Did You Rescue A Dog From Street? You Cannot Legally Keep It Once Owner Is Found

If you rescued a dog from the street and decided to keep it, you cannot legally continue to keep the dog as your pet once the owner is found.

Cathy M. Rosenthal, who writes for San Antonio-Express News’ Animals Matter column, responded to this query from a person named Renee detailing her experience.

Renee wrote: “My friend found a 12-week-old pup in the street. I took the puppy to the vet to find out if she was chipped. She was not.” Renee shared that the dog was dirty, infested with fleas, and had some foot fungus that its two outer toenails had to be removed.

Renee decided to take care of the dog and even had it vaccinated and gave it antibiotics and other medicines per a veterinarian’s prescription to nurse it back to health. Renee told Rosenthal that they found the previous owner, and the latter said she bought the puppy off of Craiglist. The owner claimed she had the pup for two weeks and has not taken it to the veterinarian yet as it was only a few weeks old. The owner added that the dog was left in the backyard, and it got out of the fence.

Renee said, “I just am afraid for this little girl,” because the dog of such age “should not be left outside.” Now that the owner wants the dog back, Renee is hesitant to send it back to the woman. Because of Renee’s hesitance, the dog owner took to social media to claim that the former is a thief.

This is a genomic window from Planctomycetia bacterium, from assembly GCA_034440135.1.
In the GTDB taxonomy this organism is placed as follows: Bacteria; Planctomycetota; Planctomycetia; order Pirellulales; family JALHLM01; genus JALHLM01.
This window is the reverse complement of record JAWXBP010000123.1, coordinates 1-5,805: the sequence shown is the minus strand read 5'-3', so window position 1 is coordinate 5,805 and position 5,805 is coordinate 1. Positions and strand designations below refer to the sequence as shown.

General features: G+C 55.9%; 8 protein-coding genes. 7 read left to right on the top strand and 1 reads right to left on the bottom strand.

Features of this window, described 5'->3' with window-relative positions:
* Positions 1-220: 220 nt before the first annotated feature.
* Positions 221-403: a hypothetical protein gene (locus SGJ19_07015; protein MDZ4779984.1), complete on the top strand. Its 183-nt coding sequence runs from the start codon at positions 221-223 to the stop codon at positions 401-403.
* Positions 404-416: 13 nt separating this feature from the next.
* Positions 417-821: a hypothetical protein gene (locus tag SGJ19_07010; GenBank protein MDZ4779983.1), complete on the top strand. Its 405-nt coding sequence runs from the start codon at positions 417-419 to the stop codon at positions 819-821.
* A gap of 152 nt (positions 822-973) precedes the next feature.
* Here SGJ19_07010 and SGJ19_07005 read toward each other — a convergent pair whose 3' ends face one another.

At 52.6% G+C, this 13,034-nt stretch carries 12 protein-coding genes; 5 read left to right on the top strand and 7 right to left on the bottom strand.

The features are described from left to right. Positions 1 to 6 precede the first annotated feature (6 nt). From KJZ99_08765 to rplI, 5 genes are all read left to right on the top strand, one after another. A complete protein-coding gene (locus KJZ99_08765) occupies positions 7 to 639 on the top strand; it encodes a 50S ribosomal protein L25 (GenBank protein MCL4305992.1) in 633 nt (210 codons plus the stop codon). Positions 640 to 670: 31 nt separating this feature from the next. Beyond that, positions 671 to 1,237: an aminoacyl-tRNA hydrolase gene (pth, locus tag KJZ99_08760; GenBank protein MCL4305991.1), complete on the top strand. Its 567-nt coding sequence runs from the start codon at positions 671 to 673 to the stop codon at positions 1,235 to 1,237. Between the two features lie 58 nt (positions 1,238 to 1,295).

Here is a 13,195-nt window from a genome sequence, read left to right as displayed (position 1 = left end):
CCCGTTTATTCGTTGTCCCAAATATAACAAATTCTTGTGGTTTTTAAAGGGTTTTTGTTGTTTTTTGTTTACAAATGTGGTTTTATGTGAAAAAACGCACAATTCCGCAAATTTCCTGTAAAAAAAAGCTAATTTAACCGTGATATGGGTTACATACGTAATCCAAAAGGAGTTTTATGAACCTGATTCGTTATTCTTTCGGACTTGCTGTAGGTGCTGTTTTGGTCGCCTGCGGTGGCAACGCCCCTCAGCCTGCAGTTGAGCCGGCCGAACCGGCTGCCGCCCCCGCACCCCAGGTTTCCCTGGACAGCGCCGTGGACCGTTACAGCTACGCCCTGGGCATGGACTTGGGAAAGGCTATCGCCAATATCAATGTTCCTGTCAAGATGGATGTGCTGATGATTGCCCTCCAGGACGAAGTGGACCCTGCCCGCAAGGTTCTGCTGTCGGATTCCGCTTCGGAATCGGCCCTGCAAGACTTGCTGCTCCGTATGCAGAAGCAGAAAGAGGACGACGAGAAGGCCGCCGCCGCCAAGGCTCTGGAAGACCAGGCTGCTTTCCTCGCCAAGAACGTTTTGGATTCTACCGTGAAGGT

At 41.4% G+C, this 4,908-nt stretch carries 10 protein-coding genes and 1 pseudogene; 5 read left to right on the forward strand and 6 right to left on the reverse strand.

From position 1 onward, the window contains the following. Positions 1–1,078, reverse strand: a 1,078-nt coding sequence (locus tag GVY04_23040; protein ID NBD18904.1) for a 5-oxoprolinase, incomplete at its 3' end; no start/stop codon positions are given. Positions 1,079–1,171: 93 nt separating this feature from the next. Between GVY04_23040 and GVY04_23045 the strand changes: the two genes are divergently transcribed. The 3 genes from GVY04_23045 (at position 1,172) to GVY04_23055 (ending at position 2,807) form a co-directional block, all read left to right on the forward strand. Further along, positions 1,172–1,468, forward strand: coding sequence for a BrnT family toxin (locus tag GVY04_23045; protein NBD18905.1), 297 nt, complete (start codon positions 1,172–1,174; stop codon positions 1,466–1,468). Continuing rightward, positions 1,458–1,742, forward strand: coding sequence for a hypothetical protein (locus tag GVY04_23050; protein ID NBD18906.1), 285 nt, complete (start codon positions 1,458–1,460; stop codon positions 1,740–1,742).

Renee even offered to buy the dog for the $450 that the owner spent when the pup was purchased. She said, “I have already spent $375 on vet bills, but the woman says I am just trying to scam her and has no intention of reimbursing me.” Renee does not care about being reimbursed anymore and asked Rosenthal what is the best thing to do as she is concerned for the health and well-being of the pup.

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Credit: expressnews.com

Rosenthal then responded, saying that it is but proper for the dog owner to reimburse Renee and receipts from the veterinarian would suffice as proof. However, Rosenthal said that Renee could not legally keep the dog if the woman has proof she is the actual owner.

Further, if the dog owner refuses to reimburse Renee for the dog’s medical care, it will become a civil matter. If Renee does not want to undergo legal process regarding the reimbursement, Rosenthal advised her to “return the dog and let animal control know the dog’s condition when you found her, so they can decide if they need to do a home check on the puppy.”